But, the question of citizenship is not the only problem. All social and economic rights of new foreigners in Slovenia are another problem. Slovenia has not resolved their status systematically at all, although it would be necessary to do it. Many Croats, Serbs, Montenegrins, Macedonians, Muslims, Yugoslavs, Albanians... who have lived in Slovenia for several decades, are not its autochtonous population, so cannot have the status of minorities. Those who have remained here after dissolution of Yugoslavia, but have not used (either because they did not wish to or could not) the offer of the new Slovenian state to comparatively simply acquire the citizenship and all the other necessary papers, are nowadays having problems. Many have been struck out from the register of permanent population, many have even been deprived of their papers by the authorities, so that some have lost their permanent residence and therefrom the right to pension or social insurance. Many who have not been able to resolve the issue of permanent residence permits as foreigners in Slovenia, have not been successful because in issuing permits for permanent residence, the bureaucrats of the ministry of internal affairs stick to the criteria which refer to acquiring citizenship, which is not only quite contrary to international norms, but also to common sense. Another absurdity has also often occurred, about which the guardian of human rights Ivan Bizjak is also warning. Slovenian administration had given firm promises to many that they would become citizens of Slovenia if they brought a certificate that they were not citizens of any other country any more (say, of Serbia, Croatia, B&H...). Some have done it and have been left without any citizenship, because Slovenia, despite promises, has never issued them papers on citizenship. The administration explained it with alleged change of regulations during the procedure.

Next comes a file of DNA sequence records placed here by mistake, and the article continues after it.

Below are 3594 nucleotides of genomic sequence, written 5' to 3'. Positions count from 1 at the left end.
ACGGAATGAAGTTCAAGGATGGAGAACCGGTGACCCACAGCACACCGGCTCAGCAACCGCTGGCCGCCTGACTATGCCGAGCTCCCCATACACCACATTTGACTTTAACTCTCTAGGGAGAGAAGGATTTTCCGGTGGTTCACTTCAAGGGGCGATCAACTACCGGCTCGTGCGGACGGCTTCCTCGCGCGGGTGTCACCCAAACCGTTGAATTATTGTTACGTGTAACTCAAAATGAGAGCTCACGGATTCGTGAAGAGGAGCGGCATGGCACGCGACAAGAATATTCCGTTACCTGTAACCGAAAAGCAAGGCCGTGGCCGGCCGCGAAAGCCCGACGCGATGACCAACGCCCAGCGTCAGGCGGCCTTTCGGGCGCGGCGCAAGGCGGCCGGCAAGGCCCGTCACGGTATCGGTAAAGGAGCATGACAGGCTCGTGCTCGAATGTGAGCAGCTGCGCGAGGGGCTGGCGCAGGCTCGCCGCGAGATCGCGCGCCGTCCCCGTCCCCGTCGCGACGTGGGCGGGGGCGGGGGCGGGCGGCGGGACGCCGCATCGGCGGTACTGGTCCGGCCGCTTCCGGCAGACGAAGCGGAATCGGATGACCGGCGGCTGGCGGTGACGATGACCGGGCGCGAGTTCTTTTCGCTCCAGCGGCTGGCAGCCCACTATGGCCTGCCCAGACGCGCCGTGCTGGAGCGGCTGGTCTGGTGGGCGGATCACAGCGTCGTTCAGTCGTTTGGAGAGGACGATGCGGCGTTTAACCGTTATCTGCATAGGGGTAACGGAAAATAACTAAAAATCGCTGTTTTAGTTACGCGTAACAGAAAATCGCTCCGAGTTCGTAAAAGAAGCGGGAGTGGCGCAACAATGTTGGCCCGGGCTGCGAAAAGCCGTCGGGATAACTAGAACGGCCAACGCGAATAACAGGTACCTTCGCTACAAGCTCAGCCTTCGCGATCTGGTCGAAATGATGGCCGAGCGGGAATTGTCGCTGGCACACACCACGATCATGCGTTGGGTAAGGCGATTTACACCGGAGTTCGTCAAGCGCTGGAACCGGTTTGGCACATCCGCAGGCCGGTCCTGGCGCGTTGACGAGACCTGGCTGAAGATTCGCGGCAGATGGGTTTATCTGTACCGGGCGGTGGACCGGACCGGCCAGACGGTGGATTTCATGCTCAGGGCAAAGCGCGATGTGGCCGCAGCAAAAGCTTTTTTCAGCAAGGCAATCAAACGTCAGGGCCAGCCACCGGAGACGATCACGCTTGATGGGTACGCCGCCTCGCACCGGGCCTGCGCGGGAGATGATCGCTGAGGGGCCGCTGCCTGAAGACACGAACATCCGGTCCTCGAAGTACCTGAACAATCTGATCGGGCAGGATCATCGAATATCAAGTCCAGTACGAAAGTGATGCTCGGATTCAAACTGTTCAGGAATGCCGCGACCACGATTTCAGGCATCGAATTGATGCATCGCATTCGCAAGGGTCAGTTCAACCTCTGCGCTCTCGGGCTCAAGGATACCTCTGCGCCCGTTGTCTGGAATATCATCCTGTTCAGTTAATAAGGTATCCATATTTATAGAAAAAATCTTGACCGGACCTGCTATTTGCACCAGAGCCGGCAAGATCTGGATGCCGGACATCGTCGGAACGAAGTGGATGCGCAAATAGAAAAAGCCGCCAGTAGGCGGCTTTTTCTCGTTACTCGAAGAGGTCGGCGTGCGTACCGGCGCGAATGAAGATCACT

One of the problems are military housing units, which AIM has already written about on several occasions. After proclamation of independence of Slovenia, housing units which belonged to the JNA were at first taken over by the ministry of defence. Afterwards, this ministry made problems mostly to persons (Slovenians and others) who were given tenancy rights by the JNA during the moratorium and before it. It is interesting that some of them have been evicted, and some have not. According to what criteria it was done, and still is, it has been impossible to find out to this day. About 700 families are still living in complete legal and therefore, existential uncertainty. Misfortune has forced these people to get self-organized and they will probably claim their rights through the European Court for Human Rights, which will not bring any favourable points to Slovenia in its current efforts to become part of Europe. For Slovenian authorities - at least for that reason if they are not at all concerned about the destiny of their inhabitants - should be interested in having these problems resolved. But, for the time being it does not seem that they will be especially excited about it. It will probably be much more difficult to cure the headache than to prevent it, though.

    Janja Klasinc AIM